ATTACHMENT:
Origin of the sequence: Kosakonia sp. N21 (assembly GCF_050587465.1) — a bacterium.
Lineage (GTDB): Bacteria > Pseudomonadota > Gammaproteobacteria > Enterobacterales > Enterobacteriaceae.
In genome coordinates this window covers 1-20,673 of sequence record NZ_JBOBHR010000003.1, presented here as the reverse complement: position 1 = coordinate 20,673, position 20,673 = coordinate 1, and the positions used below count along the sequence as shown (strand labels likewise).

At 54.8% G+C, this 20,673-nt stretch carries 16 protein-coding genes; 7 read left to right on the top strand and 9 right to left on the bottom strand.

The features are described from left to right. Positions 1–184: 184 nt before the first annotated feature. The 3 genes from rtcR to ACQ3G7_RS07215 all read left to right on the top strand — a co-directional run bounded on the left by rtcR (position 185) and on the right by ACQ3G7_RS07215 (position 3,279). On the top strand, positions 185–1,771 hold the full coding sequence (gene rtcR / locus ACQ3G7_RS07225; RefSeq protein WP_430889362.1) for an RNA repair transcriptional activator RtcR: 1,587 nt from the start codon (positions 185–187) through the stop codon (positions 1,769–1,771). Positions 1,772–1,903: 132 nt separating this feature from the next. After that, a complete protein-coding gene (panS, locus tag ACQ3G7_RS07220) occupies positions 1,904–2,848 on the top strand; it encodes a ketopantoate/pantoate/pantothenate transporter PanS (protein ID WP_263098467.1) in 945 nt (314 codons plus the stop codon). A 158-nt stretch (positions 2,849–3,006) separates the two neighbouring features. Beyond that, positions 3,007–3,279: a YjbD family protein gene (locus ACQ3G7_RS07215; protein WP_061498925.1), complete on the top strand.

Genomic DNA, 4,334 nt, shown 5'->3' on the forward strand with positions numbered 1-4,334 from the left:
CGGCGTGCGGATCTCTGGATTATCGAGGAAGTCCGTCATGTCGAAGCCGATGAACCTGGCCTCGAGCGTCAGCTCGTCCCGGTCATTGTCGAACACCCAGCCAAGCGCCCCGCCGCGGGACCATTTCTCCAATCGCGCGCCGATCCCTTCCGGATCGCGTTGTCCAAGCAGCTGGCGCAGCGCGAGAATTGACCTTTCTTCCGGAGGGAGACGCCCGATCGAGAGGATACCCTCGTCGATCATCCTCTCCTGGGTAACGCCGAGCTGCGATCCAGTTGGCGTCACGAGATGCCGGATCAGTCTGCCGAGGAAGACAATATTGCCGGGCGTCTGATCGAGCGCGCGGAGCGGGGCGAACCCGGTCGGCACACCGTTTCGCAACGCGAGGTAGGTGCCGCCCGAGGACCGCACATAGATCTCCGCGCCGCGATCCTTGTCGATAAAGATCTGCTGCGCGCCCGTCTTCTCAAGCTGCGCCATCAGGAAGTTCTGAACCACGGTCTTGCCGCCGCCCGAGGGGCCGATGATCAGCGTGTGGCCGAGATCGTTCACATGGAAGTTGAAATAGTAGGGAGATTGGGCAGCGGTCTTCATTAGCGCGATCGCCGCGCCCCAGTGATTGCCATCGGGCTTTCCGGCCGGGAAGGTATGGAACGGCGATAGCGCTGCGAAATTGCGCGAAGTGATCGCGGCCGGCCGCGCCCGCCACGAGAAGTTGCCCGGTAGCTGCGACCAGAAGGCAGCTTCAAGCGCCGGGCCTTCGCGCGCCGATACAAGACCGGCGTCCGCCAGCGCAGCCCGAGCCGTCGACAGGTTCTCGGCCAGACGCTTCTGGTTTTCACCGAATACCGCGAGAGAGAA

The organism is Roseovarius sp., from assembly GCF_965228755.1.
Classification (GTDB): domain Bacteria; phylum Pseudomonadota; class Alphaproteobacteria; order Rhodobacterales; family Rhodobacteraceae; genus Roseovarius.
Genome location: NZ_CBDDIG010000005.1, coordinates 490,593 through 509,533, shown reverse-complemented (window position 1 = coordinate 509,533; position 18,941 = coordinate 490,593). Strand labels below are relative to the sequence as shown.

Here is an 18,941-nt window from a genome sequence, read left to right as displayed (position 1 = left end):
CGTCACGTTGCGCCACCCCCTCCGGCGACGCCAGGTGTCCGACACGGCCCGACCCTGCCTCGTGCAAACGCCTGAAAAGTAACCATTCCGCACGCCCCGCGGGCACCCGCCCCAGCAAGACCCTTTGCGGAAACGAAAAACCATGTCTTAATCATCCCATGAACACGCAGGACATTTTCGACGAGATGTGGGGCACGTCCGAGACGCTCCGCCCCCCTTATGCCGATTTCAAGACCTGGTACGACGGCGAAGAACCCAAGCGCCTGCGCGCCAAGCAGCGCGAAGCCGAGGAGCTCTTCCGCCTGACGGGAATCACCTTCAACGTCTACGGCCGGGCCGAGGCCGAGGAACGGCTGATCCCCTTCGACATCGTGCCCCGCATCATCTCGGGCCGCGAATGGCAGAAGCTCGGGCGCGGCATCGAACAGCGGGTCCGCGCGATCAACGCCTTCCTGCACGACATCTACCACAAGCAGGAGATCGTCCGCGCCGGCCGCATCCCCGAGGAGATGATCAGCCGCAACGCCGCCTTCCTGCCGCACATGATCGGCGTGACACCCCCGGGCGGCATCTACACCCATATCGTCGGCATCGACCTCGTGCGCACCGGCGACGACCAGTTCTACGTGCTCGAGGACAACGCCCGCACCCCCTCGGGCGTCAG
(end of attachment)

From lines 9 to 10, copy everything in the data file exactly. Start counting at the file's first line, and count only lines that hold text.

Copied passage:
Classification (GTDB): domain Bacteria; phylum Pseudomonadota; class Alphaproteobacteria; order Rhodobacterales; family Rhodobacteraceae; genus Roseovarius.
Genome location: NZ_CBDDIG010000005.1, coordinates 490,593 through 509,533, shown reverse-complemented (window position 1 = coordinate 509,533; position 18,941 = coordinate 490,593). Strand labels below are relative to the sequence as shown.